Welcome to the East Tennessee History Museum. You are participating in the Visually Impaired Person (VIP) Program. Throughout the museum you will find QR codes linking you to text descriptions of each exhibit.
Visitors are invited to experience history by climbing aboard a streetcar, discovering the voices of past and present East Tennesseans, tracing their ancestral roots, participating in various public programs, or simply enjoying a tour of this facility’s magnificent architecture.
The original portion of this building, the Old Custom House, was designed by federal architect Alfred Mullet and completed in 1874. Mullet used local stone to create this Italianate structure, leading to the widespread use of East Tennessee marble on public projects such as the Smithsonian Institute’s Museum of History and Technology, the National Gallery of Art, the Lincoln Memorial, the Metropolitan Museum of Art, New York City’s Grand Central Station, and numerous others across the country.
Originally, the Old Custom House contained Knoxville’s main post office, federal offices, and the grand federal courtroom, once known as “the most beautiful room in Knoxville.” Additions to the original structure were completed in 1910 and 2004. The offices of the Tennessee Valley Authority were located here from 1936 to 1977, at which time TVA gave the building to Knox County for use as a regional history center.
Currently you are standing in the main lobby. Directly behind you is the lobby gift shop. To your left is a set of elevators that lead up to the Knox County Archives (2nd floor) and the McClung Historical Collection (3rd floor). To your right is a welcome desk for admissions and questions. Directly in front of you is a hallway leading to the museum exhibits.
Pass through the doorway and you will find a small bench on your right. Pass through an additional doorway and the restrooms are located through an opening on your left. When facing the restrooms, the women’s is on the left, the men’s is on the right, and a water fountain is in the middle. An additional entrance to the auditorium is directly across from the restroom.
Continuing past the restrooms, you will pass through a doorway labeled Edward S. Albers, Sr. Streetscape. A small bench is located on each side past the doorway. A portrait of Edward S. Albers, Sr. hangs above the bench on the left.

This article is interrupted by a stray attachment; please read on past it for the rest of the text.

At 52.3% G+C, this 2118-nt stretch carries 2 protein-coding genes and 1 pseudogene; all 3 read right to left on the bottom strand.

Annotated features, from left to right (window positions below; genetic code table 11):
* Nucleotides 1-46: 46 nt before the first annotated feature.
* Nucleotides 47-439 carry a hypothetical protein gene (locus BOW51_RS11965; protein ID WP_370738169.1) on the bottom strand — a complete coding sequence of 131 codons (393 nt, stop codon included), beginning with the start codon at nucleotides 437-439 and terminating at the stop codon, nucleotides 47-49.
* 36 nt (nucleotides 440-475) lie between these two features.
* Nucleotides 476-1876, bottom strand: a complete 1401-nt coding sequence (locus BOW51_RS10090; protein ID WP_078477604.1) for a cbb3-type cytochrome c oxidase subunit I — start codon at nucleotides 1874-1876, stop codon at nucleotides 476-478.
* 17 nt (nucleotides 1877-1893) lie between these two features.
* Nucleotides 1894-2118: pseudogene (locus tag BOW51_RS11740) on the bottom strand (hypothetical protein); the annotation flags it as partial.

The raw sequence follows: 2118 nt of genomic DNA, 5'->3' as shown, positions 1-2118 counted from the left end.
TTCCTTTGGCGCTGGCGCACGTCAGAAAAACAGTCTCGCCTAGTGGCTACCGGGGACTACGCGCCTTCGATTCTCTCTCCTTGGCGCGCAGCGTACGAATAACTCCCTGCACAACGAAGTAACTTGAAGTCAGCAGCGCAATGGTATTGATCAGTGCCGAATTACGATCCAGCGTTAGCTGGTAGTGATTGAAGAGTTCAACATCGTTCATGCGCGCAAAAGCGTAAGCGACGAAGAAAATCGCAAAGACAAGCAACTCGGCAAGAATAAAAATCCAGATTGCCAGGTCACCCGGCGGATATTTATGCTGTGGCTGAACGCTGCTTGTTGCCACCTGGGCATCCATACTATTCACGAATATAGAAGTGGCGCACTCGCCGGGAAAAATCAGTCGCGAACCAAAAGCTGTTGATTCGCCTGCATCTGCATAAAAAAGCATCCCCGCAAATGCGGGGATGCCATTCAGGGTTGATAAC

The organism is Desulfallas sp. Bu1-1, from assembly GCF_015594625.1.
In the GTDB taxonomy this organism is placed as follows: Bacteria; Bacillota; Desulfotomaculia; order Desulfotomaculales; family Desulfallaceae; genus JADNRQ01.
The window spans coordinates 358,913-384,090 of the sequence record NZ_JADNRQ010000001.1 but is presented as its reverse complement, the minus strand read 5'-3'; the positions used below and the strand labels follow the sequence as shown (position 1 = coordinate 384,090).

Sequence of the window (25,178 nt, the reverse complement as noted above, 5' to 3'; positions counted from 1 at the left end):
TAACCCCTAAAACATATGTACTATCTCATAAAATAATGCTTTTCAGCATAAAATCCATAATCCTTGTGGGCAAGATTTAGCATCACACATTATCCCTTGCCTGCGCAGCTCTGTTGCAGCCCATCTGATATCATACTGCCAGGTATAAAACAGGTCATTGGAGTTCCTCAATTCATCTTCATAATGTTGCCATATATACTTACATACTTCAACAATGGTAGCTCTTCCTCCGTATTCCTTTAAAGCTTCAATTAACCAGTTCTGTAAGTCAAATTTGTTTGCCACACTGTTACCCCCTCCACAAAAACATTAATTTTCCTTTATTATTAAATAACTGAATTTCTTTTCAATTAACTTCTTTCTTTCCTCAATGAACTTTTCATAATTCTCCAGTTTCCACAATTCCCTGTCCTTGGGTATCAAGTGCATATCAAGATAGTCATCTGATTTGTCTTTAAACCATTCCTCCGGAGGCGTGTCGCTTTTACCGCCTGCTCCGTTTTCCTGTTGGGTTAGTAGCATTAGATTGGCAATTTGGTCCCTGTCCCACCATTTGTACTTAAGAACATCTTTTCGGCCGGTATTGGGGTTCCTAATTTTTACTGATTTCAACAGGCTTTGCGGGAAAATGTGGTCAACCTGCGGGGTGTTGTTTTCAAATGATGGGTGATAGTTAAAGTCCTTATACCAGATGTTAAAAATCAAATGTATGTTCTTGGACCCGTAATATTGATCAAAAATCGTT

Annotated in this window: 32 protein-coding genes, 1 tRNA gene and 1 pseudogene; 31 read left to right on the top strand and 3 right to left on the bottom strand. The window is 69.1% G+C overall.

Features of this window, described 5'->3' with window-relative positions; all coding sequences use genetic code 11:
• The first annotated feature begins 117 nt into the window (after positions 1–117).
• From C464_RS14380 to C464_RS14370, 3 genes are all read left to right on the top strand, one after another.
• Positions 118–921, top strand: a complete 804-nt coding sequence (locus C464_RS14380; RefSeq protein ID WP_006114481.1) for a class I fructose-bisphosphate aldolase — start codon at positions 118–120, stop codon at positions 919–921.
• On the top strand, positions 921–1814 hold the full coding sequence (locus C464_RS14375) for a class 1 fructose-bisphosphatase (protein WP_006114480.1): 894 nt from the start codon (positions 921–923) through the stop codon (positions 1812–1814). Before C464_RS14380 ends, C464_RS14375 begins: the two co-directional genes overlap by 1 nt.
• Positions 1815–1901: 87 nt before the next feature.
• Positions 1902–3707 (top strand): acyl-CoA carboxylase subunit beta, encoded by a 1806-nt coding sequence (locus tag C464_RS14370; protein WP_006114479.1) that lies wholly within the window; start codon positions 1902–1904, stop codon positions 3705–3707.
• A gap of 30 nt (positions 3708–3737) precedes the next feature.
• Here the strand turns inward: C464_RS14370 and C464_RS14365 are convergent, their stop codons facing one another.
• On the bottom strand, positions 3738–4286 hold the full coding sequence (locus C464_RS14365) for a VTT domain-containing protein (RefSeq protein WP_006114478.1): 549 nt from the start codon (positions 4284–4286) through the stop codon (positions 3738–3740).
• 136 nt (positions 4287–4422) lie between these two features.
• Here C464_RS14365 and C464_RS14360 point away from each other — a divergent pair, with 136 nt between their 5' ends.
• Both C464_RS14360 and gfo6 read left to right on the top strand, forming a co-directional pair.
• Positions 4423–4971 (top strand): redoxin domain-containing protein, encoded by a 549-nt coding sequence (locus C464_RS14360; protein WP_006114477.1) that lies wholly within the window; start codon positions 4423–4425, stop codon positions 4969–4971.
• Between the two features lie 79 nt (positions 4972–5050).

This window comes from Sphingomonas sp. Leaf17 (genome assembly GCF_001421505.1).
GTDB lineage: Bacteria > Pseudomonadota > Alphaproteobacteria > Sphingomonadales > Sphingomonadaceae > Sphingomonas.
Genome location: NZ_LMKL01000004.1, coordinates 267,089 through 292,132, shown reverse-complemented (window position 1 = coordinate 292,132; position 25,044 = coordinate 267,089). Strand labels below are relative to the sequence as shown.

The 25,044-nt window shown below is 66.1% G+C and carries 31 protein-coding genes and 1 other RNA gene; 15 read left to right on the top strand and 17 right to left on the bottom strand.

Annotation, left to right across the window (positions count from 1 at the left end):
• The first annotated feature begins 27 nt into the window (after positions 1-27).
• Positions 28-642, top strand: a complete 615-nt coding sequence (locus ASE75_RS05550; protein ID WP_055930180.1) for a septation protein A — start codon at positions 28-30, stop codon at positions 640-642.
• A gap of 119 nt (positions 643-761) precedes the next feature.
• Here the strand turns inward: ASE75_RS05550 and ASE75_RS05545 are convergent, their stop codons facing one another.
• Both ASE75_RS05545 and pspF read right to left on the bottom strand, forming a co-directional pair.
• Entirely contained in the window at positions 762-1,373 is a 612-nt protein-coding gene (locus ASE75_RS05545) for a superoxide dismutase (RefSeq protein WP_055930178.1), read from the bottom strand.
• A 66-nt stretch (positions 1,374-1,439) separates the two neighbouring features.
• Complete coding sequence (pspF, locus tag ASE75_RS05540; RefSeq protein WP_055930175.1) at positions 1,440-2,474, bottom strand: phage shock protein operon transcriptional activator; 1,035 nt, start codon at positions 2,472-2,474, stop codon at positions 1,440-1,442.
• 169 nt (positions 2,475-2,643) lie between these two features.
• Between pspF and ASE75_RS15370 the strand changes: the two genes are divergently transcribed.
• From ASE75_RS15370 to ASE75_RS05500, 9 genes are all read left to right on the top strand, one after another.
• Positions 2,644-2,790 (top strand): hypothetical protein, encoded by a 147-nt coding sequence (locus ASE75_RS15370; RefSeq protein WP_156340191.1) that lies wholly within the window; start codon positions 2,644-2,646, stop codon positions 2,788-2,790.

Continue through the next doorway and the main entrance to the Bilo Spencer Nelson Auditorium is on the right. Directly across from the auditorium entrance is a stained glass window from the L&N Train Station. The window is 135.5 inches tall and 43.5 inches wide and made of green, blue, tan, and yellow glass. It contains an oval in the middle with a large L&N logo and is decorated with a floral and heart swirl design.
Louisville & Nashville Railway Station, Knoxville
The stained glass of the L & N Depot smoldered like an exhausted butterfly and at the middle of the viaduct they paused to inhale the burst of smoke from a switch engine which passed under. -From A Death in the Family by James Agee
The railroad dramatically transformed East Tennessee by providing access for trade in and out of the valley. The first rail line through the valley was completed in 1858. By the early twentieth century, Knoxville depended on two companies-the Southern and the Louisville & Nashville-for most of its rail transportation.
This stained-glass window is from Knoxville’s Louisville & Nashville (L & N) Railway Station, completed in 1904. It was located near the entrance of the Ladies’ Waiting Room but was removed in 1968 when the building was slated for demolition. The L&N Railway Station was eventually saved, but the stained glass had already been removed and sold.
This window, a twin to one owned by the Frank H. McClung Museum and on display in the gallery lobby, was installed in the L&N Station to the right of the entrance leading to the Ladies’ Waiting Room. It remained in place until 1968, when the building was to be demolished as part of the plan for improving “Malfunction Junction”. The stained-glass windows were removed and put up for sale, with the first one – this one – going to Mrs. Paul Richardson. It remained leaning against a basement wall of the family home until it was purchased by ETHS in 2000.
Continue straight to enter the Streetscapes Exhibit. Find a QR Code located on the left of the next doorway to learn more about Streetscapes.